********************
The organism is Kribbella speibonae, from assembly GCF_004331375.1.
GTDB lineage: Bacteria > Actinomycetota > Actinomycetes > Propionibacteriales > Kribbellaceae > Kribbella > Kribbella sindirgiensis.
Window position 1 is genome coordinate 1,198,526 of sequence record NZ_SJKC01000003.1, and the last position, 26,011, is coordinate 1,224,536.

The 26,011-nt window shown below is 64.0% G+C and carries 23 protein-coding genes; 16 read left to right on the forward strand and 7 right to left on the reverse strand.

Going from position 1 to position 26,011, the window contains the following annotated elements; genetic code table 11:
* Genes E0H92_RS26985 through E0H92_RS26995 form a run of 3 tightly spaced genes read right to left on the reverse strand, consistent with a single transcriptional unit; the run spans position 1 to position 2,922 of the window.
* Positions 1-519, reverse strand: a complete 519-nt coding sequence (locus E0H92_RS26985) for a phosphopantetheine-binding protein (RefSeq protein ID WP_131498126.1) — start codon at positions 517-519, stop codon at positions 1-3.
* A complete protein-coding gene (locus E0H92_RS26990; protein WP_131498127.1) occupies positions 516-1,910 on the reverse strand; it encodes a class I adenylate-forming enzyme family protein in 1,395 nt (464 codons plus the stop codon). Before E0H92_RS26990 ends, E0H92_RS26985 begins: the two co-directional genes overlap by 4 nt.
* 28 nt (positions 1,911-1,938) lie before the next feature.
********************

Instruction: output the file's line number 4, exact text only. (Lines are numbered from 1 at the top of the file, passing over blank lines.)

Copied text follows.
The 26,011-nt window shown below is 64.0% G+C and carries 23 protein-coding genes; 16 read left to right on the forward strand and 7 right to left on the reverse strand.